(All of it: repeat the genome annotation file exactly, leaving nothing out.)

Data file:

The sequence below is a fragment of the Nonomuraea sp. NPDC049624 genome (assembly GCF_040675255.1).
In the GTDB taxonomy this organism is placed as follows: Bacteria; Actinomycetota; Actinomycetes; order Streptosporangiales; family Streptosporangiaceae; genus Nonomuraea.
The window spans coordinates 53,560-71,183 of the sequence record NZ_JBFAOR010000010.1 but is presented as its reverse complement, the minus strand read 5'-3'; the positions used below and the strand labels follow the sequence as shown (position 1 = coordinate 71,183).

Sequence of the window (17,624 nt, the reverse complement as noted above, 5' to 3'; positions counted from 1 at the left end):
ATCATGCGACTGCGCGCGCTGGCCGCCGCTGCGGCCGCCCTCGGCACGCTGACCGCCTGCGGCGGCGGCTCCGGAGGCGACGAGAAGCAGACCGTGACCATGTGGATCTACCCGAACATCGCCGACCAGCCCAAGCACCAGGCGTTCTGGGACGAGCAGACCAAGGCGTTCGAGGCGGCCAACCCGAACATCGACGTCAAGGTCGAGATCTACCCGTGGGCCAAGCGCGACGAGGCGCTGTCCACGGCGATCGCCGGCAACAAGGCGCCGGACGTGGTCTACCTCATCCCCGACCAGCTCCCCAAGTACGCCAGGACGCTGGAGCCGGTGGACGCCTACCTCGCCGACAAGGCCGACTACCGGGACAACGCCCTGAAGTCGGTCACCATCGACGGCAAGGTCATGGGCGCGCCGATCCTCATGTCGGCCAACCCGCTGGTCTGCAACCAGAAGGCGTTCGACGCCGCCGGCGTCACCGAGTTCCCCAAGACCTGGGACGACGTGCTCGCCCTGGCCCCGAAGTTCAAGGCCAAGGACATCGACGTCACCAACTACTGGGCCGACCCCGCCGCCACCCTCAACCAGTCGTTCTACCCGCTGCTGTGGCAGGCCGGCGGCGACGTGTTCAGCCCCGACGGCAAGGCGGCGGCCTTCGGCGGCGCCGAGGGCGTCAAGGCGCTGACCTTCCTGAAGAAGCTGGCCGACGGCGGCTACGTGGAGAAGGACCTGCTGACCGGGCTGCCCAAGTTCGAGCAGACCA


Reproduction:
The sequence below is a fragment of the Nonomuraea sp. NPDC049624 genome (assembly GCF_040675255.1).
In the GTDB taxonomy this organism is placed as follows: Bacteria; Actinomycetota; Actinomycetes; order Streptosporangiales; family Streptosporangiaceae; genus Nonomuraea.
The window spans coordinates 53,560-71,183 of the sequence record NZ_JBFAOR010000010.1 but is presented as its reverse complement, the minus strand read 5'-3'; the positions used below and the strand labels follow the sequence as shown (position 1 = coordinate 71,183).

Sequence of the window (17,624 nt, the reverse complement as noted above, 5' to 3'; positions counted from 1 at the left end):
ATCATGCGACTGCGCGCGCTGGCCGCCGCTGCGGCCGCCCTCGGCACGCTGACCGCCTGCGGCGGCGGCTCCGGAGGCGACGAGAAGCAGACCGTGACCATGTGGATCTACCCGAACATCGCCGACCAGCCCAAGCACCAGGCGTTCTGGGACGAGCAGACCAAGGCGTTCGAGGCGGCCAACCCGAACATCGACGTCAAGGTCGAGATCTACCCGTGGGCCAAGCGCGACGAGGCGCTGTCCACGGCGATCGCCGGCAACAAGGCGCCGGACGTGGTCTACCTCATCCCCGACCAGCTCCCCAAGTACGCCAGGACGCTGGAGCCGGTGGACGCCTACCTCGCCGACAAGGCCGACTACCGGGACAACGCCCTGAAGTCGGTCACCATCGACGGCAAGGTCATGGGCGCGCCGATCCTCATGTCGGCCAACCCGCTGGTCTGCAACCAGAAGGCGTTCGACGCCGCCGGCGTCACCGAGTTCCCCAAGACCTGGGACGACGTGCTCGCCCTGGCCCCGAAGTTCAAGGCCAAGGACATCGACGTCACCAACTACTGGGCCGACCCCGCCGCCACCCTCAACCAGTCGTTCTACCCGCTGCTGTGGCAGGCCGGCGGCGACGTGTTCAGCCCCGACGGCAAGGCGGCGGCCTTCGGCGGCGCCGAGGGCGTCAAGGCGCTGACCTTCCTGAAGAAGCTGGCCGACGGCGGCTACGTGGAGAAGGACCTGCTGACCGGGCTGCCCAAGTTCGAGCAGACCA